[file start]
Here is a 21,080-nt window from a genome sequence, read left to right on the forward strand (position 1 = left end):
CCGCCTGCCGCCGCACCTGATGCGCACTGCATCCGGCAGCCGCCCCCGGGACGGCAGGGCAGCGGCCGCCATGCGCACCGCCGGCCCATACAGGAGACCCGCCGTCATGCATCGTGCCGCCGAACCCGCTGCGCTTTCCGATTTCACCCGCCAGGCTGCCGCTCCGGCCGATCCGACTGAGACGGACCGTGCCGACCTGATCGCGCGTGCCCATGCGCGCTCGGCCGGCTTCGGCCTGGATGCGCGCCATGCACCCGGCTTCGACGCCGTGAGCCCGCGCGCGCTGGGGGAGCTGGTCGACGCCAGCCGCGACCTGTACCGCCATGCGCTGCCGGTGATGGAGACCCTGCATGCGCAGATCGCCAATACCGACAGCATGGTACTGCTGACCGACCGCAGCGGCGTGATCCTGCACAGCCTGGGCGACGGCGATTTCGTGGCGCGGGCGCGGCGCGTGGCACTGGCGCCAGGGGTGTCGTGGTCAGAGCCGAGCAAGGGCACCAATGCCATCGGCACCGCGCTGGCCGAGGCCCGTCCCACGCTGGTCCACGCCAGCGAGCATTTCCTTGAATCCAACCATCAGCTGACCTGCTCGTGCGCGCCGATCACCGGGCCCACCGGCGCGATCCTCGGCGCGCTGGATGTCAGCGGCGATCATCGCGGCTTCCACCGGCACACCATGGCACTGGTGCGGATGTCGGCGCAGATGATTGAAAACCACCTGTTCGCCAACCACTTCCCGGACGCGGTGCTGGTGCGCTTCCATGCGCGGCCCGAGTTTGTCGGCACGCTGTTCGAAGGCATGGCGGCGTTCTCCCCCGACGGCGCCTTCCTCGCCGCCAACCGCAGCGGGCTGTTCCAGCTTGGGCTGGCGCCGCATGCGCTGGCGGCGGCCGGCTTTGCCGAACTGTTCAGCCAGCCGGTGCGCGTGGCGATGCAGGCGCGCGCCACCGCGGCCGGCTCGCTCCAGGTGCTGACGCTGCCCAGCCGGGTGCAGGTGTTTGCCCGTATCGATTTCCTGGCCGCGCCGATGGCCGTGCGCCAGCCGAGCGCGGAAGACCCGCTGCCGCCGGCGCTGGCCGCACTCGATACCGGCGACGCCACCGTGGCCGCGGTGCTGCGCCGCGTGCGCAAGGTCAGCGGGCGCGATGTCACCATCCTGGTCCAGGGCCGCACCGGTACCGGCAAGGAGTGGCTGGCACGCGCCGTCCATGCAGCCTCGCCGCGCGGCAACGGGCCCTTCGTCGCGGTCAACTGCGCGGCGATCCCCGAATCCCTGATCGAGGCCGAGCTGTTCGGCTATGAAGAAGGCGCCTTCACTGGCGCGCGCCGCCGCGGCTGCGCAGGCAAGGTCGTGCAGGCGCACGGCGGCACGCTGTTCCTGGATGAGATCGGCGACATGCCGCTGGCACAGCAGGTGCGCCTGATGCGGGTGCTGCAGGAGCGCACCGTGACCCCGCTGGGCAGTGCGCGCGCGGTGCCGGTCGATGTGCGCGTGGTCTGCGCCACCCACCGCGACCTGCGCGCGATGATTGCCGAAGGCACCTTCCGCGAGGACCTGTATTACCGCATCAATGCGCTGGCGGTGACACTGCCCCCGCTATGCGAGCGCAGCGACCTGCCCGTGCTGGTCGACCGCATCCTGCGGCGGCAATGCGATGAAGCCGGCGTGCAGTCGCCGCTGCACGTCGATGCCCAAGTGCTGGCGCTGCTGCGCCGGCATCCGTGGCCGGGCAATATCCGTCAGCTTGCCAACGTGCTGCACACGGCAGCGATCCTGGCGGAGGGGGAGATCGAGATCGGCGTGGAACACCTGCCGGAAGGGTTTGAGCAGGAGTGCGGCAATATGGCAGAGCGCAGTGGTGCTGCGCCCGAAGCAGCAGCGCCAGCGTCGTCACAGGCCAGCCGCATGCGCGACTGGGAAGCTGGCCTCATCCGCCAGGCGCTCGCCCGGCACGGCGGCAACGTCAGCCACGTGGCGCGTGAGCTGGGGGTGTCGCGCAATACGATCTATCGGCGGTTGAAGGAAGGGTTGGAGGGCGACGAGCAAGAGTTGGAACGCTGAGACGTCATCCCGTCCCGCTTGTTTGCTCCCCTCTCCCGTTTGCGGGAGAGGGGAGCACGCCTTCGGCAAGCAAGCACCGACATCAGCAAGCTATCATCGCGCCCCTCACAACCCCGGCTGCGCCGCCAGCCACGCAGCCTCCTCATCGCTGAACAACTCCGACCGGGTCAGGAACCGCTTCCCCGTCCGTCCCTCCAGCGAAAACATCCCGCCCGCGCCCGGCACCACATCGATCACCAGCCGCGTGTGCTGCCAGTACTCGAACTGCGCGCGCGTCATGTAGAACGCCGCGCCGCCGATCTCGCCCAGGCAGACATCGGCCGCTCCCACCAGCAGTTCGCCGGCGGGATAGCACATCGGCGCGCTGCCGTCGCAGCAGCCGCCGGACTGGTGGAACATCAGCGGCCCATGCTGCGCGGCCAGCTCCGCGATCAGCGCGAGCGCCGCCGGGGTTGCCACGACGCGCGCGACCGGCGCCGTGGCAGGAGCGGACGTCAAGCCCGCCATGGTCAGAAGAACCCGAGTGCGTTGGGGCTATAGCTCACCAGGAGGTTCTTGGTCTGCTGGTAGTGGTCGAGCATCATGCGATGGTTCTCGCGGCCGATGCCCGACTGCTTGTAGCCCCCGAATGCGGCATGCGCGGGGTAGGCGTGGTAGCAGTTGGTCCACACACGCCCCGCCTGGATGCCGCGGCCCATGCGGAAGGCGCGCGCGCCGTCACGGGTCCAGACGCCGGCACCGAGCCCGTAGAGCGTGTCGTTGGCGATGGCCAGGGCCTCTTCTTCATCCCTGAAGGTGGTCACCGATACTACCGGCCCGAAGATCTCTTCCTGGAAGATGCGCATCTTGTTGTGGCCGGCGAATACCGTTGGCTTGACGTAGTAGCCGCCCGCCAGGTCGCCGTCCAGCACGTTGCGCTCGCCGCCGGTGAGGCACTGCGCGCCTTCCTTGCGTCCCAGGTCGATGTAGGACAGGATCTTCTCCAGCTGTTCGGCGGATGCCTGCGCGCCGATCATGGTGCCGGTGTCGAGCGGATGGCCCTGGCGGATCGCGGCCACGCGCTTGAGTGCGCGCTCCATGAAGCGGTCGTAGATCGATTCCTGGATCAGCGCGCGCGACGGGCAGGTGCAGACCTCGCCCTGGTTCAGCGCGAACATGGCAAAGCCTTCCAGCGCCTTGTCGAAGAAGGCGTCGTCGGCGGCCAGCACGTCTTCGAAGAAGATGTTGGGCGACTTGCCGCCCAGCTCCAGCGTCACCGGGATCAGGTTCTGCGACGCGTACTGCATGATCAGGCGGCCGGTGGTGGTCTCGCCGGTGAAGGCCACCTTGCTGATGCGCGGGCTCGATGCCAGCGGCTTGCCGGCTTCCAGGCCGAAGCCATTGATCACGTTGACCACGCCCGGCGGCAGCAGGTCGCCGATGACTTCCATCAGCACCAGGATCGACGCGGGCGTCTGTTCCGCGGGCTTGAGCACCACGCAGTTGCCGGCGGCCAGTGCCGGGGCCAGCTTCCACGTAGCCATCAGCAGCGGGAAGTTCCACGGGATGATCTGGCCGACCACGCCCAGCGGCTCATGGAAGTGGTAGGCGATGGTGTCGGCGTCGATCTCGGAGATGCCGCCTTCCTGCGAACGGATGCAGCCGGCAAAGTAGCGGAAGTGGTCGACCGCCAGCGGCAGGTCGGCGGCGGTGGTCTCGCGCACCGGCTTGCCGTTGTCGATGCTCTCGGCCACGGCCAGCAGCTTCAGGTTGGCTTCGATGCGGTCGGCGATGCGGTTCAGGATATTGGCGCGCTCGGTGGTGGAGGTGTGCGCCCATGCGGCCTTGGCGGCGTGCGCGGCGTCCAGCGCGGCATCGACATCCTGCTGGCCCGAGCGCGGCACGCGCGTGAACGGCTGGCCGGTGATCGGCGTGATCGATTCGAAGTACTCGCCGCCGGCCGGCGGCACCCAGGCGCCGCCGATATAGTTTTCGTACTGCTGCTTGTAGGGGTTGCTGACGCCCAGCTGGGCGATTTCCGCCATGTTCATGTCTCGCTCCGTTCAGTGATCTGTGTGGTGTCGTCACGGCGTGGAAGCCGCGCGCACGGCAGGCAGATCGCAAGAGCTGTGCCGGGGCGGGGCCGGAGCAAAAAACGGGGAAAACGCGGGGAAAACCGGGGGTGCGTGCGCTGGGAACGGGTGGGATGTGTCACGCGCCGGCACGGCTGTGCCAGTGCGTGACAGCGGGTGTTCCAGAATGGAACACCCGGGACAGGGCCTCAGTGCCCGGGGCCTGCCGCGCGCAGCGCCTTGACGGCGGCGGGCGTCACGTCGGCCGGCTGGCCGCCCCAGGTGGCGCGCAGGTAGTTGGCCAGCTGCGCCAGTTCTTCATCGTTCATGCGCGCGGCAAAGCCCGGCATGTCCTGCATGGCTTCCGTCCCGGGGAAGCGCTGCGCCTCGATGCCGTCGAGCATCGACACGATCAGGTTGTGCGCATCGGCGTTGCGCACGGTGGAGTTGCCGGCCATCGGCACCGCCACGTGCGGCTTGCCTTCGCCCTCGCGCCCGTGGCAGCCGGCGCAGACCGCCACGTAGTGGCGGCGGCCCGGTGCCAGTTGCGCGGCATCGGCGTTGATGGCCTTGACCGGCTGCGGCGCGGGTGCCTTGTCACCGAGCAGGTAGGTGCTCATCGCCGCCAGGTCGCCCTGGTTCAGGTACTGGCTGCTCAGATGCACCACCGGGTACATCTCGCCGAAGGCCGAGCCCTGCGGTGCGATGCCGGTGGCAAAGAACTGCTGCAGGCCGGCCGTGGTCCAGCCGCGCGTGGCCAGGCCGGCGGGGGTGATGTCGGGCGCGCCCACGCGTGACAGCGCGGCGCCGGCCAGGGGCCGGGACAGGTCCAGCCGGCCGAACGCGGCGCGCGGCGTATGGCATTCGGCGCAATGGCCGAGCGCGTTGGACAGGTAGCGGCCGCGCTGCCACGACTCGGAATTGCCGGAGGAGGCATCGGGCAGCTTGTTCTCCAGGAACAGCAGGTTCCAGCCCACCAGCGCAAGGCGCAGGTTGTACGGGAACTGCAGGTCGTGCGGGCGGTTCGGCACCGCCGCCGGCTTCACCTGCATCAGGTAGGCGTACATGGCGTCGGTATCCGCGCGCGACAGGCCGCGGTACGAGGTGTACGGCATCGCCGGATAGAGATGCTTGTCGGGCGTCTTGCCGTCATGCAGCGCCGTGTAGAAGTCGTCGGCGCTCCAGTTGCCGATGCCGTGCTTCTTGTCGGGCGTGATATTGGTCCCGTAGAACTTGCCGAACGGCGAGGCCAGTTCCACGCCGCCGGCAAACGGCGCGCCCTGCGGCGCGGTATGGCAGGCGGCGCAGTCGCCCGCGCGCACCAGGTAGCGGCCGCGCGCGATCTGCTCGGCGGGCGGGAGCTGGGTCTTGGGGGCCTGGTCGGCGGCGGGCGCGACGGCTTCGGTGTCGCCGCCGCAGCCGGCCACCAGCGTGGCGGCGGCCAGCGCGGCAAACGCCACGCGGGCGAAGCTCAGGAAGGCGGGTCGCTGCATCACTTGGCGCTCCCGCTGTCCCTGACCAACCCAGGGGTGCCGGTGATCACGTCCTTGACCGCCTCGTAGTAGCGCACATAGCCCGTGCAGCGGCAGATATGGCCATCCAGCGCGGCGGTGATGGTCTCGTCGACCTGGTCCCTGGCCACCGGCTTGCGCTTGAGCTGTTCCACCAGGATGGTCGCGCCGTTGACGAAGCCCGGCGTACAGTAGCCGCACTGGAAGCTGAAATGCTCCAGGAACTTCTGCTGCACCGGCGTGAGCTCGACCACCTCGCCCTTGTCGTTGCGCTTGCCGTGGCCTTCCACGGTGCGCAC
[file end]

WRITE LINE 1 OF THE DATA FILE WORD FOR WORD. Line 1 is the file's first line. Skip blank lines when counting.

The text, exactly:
Here is a 21,080-nt window from a genome sequence, read left to right on the forward strand (position 1 = left end):